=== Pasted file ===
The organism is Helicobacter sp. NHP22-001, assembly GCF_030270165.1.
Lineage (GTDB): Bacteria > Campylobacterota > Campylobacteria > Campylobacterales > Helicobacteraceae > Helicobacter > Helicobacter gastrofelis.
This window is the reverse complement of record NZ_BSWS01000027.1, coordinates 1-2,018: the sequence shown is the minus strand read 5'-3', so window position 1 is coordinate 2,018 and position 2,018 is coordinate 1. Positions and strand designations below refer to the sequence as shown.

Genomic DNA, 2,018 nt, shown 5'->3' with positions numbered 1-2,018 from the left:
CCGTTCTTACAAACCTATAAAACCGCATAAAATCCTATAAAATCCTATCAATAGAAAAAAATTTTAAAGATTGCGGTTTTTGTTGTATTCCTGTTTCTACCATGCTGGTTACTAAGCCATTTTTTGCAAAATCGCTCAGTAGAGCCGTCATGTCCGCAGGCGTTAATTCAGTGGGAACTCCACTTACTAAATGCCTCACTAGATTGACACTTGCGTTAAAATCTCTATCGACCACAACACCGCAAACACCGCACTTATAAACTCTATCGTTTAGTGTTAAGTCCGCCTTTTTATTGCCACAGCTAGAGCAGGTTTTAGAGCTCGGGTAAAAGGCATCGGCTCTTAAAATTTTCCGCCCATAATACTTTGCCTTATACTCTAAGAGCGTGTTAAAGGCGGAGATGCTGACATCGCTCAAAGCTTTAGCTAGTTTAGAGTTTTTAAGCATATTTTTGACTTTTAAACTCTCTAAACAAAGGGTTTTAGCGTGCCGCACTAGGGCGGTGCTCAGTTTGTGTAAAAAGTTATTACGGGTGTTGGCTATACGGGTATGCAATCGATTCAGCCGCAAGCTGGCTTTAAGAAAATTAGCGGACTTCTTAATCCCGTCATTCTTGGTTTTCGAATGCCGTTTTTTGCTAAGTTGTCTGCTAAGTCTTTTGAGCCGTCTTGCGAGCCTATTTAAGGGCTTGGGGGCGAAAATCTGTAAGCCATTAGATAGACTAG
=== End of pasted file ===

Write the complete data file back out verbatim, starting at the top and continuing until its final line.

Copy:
The organism is Helicobacter sp. NHP22-001, assembly GCF_030270165.1.
Lineage (GTDB): Bacteria > Campylobacterota > Campylobacteria > Campylobacterales > Helicobacteraceae > Helicobacter > Helicobacter gastrofelis.
This window is the reverse complement of record NZ_BSWS01000027.1, coordinates 1-2,018: the sequence shown is the minus strand read 5'-3', so window position 1 is coordinate 2,018 and position 2,018 is coordinate 1. Positions and strand designations below refer to the sequence as shown.

Genomic DNA, 2,018 nt, shown 5'->3' with positions numbered 1-2,018 from the left:
CCGTTCTTACAAACCTATAAAACCGCATAAAATCCTATAAAATCCTATCAATAGAAAAAAATTTTAAAGATTGCGGTTTTTGTTGTATTCCTGTTTCTACCATGCTGGTTACTAAGCCATTTTTTGCAAAATCGCTCAGTAGAGCCGTCATGTCCGCAGGCGTTAATTCAGTGGGAACTCCACTTACTAAATGCCTCACTAGATTGACACTTGCGTTAAAATCTCTATCGACCACAACACCGCAAACACCGCACTTATAAACTCTATCGTTTAGTGTTAAGTCCGCCTTTTTATTGCCACAGCTAGAGCAGGTTTTAGAGCTCGGGTAAAAGGCATCGGCTCTTAAAATTTTCCGCCCATAATACTTTGCCTTATACTCTAAGAGCGTGTTAAAGGCGGAGATGCTGACATCGCTCAAAGCTTTAGCTAGTTTAGAGTTTTTAAGCATATTTTTGACTTTTAAACTCTCTAAACAAAGGGTTTTAGCGTGCCGCACTAGGGCGGTGCTCAGTTTGTGTAAAAAGTTATTACGGGTGTTGGCTATACGGGTATGCAATCGATTCAGCCGCAAGCTGGCTTTAAGAAAATTAGCGGACTTCTTAATCCCGTCATTCTTGGTTTTCGAATGCCGTTTTTTGCTAAGTTGTCTGCTAAGTCTTTTGAGCCGTCTTGCGAGCCTATTTAAGGGCTTGGGGGCGAAAATCTGTAAGCCATTAGATAGACTAG